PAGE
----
Appeal, No. 54, Jan. T., 1955, from judgment of Court of Common Pleas of Bucks County, Oct. T., 1949, No. 44, in case of Grover C. Martin v. Samuel Meil. Judgment reversed.
Emanuel H. Klein, for appellant.
Ward Clark, with him William M. Power, for appellee.
Before Jones, C.j., Bell, Chidsey, Musmanno, Jones and Cohen, JJ.
OPINION BY MR. JUSTICE COHEN
Two miles south of Quakertown in Bucks County the Lower Trumbauersville Road (an 18 feet wide Road running east and west), intersects Route 309 (a 30 feet wide three-lane Highway running north and south). On a clear evening in October 1947, shortly after 7 o'clock, the plaintiff, Martin, was driving his automobile in an eastwardly direction along the Road. When he arrived at the intersection he looked to his right and to his left. On his right, having clear vision for at least half a mile, he noted only one automobile, the defendant's, traveling northward on the Highway about 700 feet sought of the intersection. Martin then entered upon the intersection and, proceeding at five miles an hour, drove 18 to 20 feet across the Highway. While in the middle lane Martin looked again to his right and saw the defendant's automobile some 100 feet away in the northbound lane. The plaintiff thereupon
accelerated his car and continued across. A collision between the vehicles occurred on the Road just east of the intersection.
Plaintiff Martin instituted suit for personal injuries. Meil cross-filed, and the actions were consolidated for trial. The jury found for the plaintiff and against the defendant in his cross-action. A judgment n.o.v. was granted for the defendant in the plaintiff's suit and this appeal followed.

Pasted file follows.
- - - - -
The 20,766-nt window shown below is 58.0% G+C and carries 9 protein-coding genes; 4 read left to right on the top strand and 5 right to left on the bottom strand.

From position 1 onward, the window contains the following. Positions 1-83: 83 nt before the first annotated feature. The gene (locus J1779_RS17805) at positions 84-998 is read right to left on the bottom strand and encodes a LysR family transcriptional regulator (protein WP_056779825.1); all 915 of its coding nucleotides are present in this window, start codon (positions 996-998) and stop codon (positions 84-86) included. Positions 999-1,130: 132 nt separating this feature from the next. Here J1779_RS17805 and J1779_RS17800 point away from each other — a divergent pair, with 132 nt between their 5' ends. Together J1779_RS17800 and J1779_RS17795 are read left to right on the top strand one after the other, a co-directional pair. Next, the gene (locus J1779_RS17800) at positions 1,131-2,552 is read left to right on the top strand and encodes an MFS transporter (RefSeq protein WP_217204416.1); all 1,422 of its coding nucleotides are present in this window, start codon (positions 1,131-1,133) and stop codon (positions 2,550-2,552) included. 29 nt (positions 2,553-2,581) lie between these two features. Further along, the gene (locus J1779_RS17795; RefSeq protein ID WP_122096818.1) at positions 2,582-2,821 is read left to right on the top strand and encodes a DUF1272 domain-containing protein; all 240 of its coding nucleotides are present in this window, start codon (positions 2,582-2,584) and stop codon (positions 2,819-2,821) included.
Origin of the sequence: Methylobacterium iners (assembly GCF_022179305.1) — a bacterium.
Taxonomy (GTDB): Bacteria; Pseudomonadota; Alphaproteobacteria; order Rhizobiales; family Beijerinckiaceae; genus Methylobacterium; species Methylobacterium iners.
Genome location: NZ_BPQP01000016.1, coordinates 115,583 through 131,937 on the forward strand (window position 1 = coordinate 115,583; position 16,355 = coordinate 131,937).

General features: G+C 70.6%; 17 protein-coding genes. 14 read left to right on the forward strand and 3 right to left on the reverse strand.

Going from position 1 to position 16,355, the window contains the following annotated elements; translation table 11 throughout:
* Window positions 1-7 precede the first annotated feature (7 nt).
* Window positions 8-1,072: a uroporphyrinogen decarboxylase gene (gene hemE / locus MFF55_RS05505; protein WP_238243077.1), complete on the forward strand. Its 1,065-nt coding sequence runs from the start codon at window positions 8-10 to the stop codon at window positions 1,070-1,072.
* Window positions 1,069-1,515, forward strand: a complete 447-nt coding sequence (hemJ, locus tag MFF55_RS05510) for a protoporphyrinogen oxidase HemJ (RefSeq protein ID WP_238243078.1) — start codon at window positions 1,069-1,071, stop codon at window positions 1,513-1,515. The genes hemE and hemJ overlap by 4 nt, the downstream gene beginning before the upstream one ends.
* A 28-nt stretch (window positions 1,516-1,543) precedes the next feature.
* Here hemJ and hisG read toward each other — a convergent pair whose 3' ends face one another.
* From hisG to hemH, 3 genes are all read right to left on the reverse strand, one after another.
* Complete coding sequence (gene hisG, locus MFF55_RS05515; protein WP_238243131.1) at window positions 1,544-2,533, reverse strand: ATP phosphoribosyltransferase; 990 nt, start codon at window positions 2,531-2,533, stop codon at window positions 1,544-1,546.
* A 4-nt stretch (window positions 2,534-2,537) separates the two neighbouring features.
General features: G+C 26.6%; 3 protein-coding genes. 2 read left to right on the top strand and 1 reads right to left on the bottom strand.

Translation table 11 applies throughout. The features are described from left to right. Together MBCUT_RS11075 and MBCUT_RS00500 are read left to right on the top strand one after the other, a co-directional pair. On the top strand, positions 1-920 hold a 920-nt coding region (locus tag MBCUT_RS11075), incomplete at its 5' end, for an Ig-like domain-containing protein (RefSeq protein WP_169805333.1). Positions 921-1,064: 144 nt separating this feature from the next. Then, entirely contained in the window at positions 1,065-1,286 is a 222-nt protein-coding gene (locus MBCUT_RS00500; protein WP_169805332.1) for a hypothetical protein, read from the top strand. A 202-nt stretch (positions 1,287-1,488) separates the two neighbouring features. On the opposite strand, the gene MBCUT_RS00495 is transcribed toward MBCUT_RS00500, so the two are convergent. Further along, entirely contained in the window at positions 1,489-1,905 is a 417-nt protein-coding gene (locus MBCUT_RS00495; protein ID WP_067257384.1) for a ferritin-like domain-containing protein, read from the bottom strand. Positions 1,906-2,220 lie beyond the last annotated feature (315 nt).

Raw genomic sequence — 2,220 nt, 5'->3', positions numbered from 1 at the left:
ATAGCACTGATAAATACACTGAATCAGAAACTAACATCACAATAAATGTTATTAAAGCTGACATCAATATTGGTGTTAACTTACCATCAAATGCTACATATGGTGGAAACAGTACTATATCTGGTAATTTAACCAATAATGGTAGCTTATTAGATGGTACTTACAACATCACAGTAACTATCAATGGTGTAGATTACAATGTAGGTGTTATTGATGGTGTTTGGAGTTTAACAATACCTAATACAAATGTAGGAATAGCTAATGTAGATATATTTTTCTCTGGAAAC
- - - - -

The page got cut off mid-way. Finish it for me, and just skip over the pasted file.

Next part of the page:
Judgment n.o.v. was entered because the court thought plaintiff was contributorily negligent as a matter of law in proceeding across the intersection in the face of the defendant's oncoming machine. The court said in its opinion: "The plaintiff saw defendant's car only one hundred feet away, moving, according to his volunteered estimate, at seventy miles per hour. Notwithstanding that he said he was travelling only about five miles per hour and could have stopped within eighteen inches, plaintiff accelerated and continued across in the face of this danger without looking again and the collision resulted. ..."
The only question before us is whether the court below was correct in concluding that the plaintiff was contributorily negligent as a matter of law.
Certainly the rate of speed at which the defendant was moving is material to the issue of plaintiff's negligence in continuing to cross the Highway. However, the lower court at trial had refused to admit plaintiff's testimony that the defendant was driving at 70 miles an hour. The only evidence in the record, therefore, of the speed of the defendant as he approached the intersection was the ...